Land a Lunker
Boundary Waters Canoe Area Wilderness, MN
Three reasons to put in here, now.
1) When the ice melts off northwoods lakes, fish are hungry–making it a great time to cast a fly.
2) It’s especially prime time for lake trout, since uniform water temps draw trout to the shorelines; later in the season they swim the depths, making them tough to catch.
3) There’s a comfort bonus: no bugs (yet). Put in at Poplar Lake and paddle through Rush, Banadad, and a few smaller lakes to Long Island Lake for a week’s worth of action. bwcaw.org
Mother’s Day Caddis Hatch
Yellowstone River, MT
There are famous hatches, there are famous May hatches, and then there’s the mother of all hatches: Millions of flies rise from the water and drive German and rainbow trout absolutely buggy. Check yellowstoneangler.com for updates–and what to tie.
Chow on Fresh Morels
Mackinaw State Forest, MI
When the Morel Mushroom Festival hits Boyne City (morelfest.com), so do hundreds of the country’s best fungus finders. Beat them to prime shrooming: the 5-mile leg of the North Country Trail from Springvale Rd. south to C48.
Run the Dipsea trail race
Mill Valley, CA
When snow melts, wilderness cascades roar. These classic falls peak in June.
Vernal and Nevada Falls, Yosemite, CA
Follow the Mist Trail to thundering Vernal, which humidifies hikers on the 1.5-mile approach. Continue 2 miles to Nevada. nps.gov/yose
Mina Sauk Falls, MO
Missouri’s tallest waterfall tumbles 132 feet over a series of rocky ledges. mostateparks.com/taumsauk.htm
Multnomah Falls, OR
Of all the cascades of the Columbia Gorge, 620-foot Multnomah is the tallest; a 1.2-mile trail climbs up to blown-open gorge views. fs.fed.us/r6/columbia
Rocky Mountain Blooms
Crested Butte, CO
CB’s annual flower fest (crestedbuttewildflowerfestival.com) celebrates the best of Colorado’s most glorious posies, and it’s the perfect time to head to the Maroon Bells/Snowmass trailhead on Schofield Pass Road and hike 4 miles (one way) on the West Maroon Pass Trail, which follows the East Fork of the Crystal River upstream to an alpine basin painted with kaleidoscopic blooms.
Grand Targhee, WY
Spy Shooting Stars
August’s two-week-long Perseid meteor shower is the best such show in North America, peaking at some 60 streaking stars per hour. Camp in Utah’s Natural Bridges–the world’s first International Dark-Sky Park–for the best and brightest. nps.gov/nabr
All You Can Eat Blueberries
Bald Mountain, ME
The rocky hills surrounding the central Maine town of Weld are carpeted with blueberries this time of year. Scarf down the state’s most celebrated bounty. (207) 585-2347
Lyons Folk Festival
Hummingbirds Take Wing
Coronado National Forest, AZ
Hike Madera Canyon in southern Arizona’s Santa Rita Mountains to witness the peak of the southbound hummingbird migration, when 16 of the country’s 22 hummingbird species buzz through. The Super Trail wanders through the highest concentration of birds; hike upcanyon for 4 miles to Sprung Spring for the buzz. fs.fed.us/r3/coronado
Gauley River, WV
After Labor Day weekend, the Gauley delivers some of the nation’s premier whitewater–but only for six weekends. That’s when Summersville Dam releases 2,800 cubic feet per second into the Gauley River Gorge. The first rapid–a V+ called Initiation–serves as your rite of passage, and the next 15 miles churn up plenty more Class IV and V. Be there the first Saturday. nps.gov/gari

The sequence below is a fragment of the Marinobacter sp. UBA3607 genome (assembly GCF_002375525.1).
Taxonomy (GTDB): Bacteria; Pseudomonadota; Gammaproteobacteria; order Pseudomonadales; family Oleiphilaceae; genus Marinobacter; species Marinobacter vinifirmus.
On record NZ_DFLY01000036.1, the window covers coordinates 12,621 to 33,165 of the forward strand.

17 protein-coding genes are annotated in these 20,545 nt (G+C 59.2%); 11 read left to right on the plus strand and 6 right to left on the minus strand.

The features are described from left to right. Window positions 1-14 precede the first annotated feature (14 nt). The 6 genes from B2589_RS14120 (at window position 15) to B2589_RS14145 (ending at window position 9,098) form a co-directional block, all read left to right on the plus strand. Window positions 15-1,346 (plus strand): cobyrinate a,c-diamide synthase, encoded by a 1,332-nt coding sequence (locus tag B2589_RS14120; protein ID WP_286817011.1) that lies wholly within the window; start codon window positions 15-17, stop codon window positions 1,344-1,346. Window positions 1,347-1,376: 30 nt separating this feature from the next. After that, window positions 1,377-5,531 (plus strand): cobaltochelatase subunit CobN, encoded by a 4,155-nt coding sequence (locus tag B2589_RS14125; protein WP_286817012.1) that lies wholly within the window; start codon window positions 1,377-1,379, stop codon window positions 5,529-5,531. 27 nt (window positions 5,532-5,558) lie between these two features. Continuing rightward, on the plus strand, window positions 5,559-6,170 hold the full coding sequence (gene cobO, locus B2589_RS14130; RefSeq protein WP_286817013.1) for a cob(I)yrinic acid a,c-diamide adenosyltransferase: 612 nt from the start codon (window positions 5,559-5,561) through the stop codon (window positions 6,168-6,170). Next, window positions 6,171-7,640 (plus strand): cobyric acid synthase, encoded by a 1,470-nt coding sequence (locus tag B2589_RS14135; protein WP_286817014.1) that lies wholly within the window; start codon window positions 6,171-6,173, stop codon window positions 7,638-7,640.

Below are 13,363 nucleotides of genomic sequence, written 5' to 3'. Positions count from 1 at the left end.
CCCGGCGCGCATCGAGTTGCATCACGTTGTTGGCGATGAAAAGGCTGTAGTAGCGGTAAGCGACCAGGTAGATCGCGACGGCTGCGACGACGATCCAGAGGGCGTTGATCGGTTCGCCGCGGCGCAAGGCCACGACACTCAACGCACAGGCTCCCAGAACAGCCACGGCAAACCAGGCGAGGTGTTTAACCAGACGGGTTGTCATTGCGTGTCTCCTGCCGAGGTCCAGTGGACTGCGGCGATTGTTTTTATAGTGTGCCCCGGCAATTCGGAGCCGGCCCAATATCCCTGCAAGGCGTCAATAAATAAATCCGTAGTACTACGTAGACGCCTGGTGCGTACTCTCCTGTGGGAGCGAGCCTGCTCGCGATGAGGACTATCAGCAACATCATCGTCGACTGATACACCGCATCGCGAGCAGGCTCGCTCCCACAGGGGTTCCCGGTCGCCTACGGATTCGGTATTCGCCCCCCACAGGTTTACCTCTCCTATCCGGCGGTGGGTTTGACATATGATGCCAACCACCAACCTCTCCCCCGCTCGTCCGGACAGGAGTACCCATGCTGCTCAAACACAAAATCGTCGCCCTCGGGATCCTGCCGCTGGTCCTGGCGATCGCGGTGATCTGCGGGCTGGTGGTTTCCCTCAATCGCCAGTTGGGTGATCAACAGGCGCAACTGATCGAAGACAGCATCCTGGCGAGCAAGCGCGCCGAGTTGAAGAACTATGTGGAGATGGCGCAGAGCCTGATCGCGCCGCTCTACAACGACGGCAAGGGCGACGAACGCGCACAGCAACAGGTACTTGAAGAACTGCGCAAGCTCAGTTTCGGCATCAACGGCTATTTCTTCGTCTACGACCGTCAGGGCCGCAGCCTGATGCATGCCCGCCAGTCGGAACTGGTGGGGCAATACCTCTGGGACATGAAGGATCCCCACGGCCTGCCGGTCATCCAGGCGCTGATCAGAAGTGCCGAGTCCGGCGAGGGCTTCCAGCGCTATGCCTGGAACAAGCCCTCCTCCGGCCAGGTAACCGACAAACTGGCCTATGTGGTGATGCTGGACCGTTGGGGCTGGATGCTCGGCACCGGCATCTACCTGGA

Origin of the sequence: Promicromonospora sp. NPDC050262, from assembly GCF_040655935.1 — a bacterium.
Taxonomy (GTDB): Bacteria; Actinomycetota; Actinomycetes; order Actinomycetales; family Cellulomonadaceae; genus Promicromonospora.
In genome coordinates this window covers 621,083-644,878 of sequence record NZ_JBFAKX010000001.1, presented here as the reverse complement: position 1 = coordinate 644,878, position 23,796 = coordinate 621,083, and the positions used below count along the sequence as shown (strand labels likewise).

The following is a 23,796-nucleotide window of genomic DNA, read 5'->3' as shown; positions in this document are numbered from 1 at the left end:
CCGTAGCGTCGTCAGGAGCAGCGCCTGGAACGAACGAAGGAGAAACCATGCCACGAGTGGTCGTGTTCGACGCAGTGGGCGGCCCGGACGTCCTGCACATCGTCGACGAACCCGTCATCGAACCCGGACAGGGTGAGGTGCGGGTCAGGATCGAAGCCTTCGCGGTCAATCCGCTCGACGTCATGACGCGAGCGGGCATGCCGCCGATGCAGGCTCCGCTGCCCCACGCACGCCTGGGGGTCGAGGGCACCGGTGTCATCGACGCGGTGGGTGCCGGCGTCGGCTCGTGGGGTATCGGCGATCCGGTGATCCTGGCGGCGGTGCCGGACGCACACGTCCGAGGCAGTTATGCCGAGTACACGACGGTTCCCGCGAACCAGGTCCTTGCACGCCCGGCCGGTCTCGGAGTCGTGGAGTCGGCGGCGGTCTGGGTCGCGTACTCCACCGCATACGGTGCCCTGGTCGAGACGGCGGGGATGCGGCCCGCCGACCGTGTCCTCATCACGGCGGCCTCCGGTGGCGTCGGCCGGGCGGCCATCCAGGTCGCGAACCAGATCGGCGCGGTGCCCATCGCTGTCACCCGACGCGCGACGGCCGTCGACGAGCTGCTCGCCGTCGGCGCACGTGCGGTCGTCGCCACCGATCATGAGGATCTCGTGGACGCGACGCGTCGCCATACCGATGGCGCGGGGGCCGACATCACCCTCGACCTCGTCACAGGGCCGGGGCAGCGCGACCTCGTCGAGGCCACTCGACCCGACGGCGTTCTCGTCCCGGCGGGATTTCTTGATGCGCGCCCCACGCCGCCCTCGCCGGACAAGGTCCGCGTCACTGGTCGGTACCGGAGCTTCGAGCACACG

Rainier Mountain Festival
Haleakala National Park, HI
Daytime temps around 65°F. Precip less than 2 inches a month. An enormous eroding crater with vivid spatter cones and trippy lava tubes. To experience Maui’s most exotic natural features, take the Sliding Sands Trail down to cabins and campsites at Paliku, then head back toward Holua on the Halemauu Trail. nps.gov/hale
Fall Foliage Float
St. Croix River, ME
You can canoe this easy Northwoods waterway–the eastern border between Maine and Canada–from May to October, but high time is when the trees turn red and gold. Go it alone (check mainerivers.org for info) or book with allagashguide.com.
On a Larch
Banff National Park, Alberta
For most of the year, larch trees (one of only two deciduous conifers in North America) look like any other evergreen. But in fall, their needles turn golden yellow, like aspens–then drop to the ground. For the ultimate photo op, hike 2.6 miles from Moraine Lake to Larch Valley. pc.gc.ca/banff
Hike the Narrows
Zion National Park, UT
Slot canyons like the 16-mile Zion Narrows are way cool–but flash floods are not. Hit this sandstone passage now, when clear skies signal that flood danger is past, and the Virgin River still holds a bit of summer’s warmth. nps.gov/zion
Elk, In a Rut
Rocky Mountain National Park
For elk, autumn is the season of love–when males show off by bugling and butting heads. Watch the reality show from the Cub Lake Trail, a 4.6-mile out-and-back past open meadows and changing leaves. nps.gov/romo
St. Marks Wildlife Refuge, FL
Waves of monarch butterflies migrating south to Mexico take a rest stop here before circling past the Gulf of Mexico, and the half-mile Levee Trail boasts the refuge’s thickest concentration: Butterflies are drawn to the cedar trees lining the trail, where they roost overnight. Come mid-morning, they sip from saltbush along the coast side of the trail. fws.gov/saintmarks
Black Diamond Gear Swap
Salt Lake City, UT
Turning Leaves Loop